Julius Caesar Likely Suffered Mini Strokes, Not Epilepsy

June 27, 2017

CaesarRoman general Julius Caesar may have suffered a series of mini-strokes and not epilepsy, according to a new review of his symptoms.

Ancient sources report that Julius Caesar (100-44 BC) had episodes of vertigo, dizziness and limb weakness.

The dictator of the Roman empire famously suffered falls during his campaigns in Spain and Africa. The first attack occurred in 46 BC in Thapsus, modern Tunisia, and the second in Cordoba, Spain, when he was over 50 years of age.

The Roman historian Suetonius (69-after 122 AD) claimed that "towards the end he was subject to sudden fainting fits and nightmares as well," and called his disease "morbus comitialis."

Caesar's condition was also reported by the Greek historian Plutarch (about 46-120 AD). In his biography of the Roman general, he wrote that Caesar collapsed in Thapsus and was carried to safety to a "neighboring tower where he stayed quietly during the battle."

Suetonius and Plutarch's accounts contributed to produce a diagnosis of epilepsy which has prevailed for centuries.

"The theory that Caesar was epileptic appears not to have very solid philological foundations. If carefully re-examined, the facts appear to suggest a simpler and more logical diagnosis of stroke," Francesco M. Galassi, an MD at Imperial College London, told Discovery News.

Detailing their review in the journal Neurological Sciences, Galassi and colleague Hutan Ashrafian, a surgeon at the college, argue that most studies have focused on the origin of Caesar's epilepsy, but virtually none has questioned the assumption that he was epileptic.

"Suetonius uses the words 'morbus comitialis', a very general definition, not necessarily meaning epilepsy," Galassi said.

According to Galassi and Ashrafian, the symptoms reported in Caesar's life — falls, headache, vertigo, giddiness — are consistent with him having multiple mini-strokes.

"Furthermore, Caesar also suffered from other symptoms including depression and personality changes (exampled by emotional lability when listening to a moving oration by Cicero) which may also be consistent with cerebrovascular disease," Galassi and Ashrafian wrote.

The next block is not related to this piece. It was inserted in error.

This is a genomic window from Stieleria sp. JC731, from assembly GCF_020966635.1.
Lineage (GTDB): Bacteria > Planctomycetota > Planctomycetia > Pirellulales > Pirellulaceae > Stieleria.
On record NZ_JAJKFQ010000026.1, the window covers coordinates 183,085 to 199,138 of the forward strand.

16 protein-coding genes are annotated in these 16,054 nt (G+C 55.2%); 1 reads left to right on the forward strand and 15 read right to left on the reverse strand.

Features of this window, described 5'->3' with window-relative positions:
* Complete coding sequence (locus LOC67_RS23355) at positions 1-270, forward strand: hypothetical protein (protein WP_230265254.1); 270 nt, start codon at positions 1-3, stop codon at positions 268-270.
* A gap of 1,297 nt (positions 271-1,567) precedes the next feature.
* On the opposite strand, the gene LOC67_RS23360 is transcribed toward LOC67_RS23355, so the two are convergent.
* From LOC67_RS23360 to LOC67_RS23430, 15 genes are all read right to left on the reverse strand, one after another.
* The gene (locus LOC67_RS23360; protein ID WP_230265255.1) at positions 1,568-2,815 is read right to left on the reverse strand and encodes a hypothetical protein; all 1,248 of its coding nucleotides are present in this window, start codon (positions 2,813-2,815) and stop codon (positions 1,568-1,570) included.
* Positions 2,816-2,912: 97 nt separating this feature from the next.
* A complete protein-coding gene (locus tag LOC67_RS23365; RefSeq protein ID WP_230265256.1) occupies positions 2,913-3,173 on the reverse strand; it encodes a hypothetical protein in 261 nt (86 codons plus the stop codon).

Another attack might have occurred when Caesar failed to stand up as senators honored him. On that occasion, he reported symptoms of headaches, vertigo and later mentioned giddiness and insensibility.

Considered one of the greatest military leaders of all time, Caesar first conquered territory in Britain, Gaul (now France), and Spain. He crossed Italy's Rubicon River, giving rise to the five-year-long civil war that left him dictator of Rome.

By 45 BC, Caesar controlled a vast territory that later was the Roman Empire. But his rule was cut short when conspirators, who feared he had too much power, stabbed him to death in the Senate building.

Until now, cardiovascular explanations for Caesar condition have been largely ruled out because until his death he was apparently otherwise well in private and state affairs.

"Even if Caesar participated in an active lifestyle and may have benefited from the background of a Mediterranean diet, there is the added possibility of genetic predisposition towards cardiovascular disease," the researchers wrote.

Indeed, Pliny the Elder reports that both Caesar's father and another forefather died suddenly without any real explanation while putting on their shoes.

"This has been explained in terms of SUDEP (sudden unexpected death in epilepsy) but it is much more logical and less complicated to think of these deaths in terms of cerebrovascular disease or lethal myocardial infarction," Galassi said.

There are no records of Caesar suffering from seizures in his youth and it is more rare to develop such attacks later in life.

The researchers concede that while epilepsy is a possibility, it would have to derive from adult onset diseases, such as head trauma, neurocystercosis from his Egyptian campaign,atherosclerosis, syphilis, malaria, tubercolosis and glioma.

At Caesar's time, epilepsy was regarded as a divine disease. If not Caesar himself, his adoptive son and successor Octavian might have favored the story of the epilepsy in a propaganda drive.

"Had he suffered from epileptic attacks, in such a prominent individual like Ceasar no doubt we'd have many more detailed and informative descriptions than we happen to have," Galassi concluded.

Read more at Mashable.com

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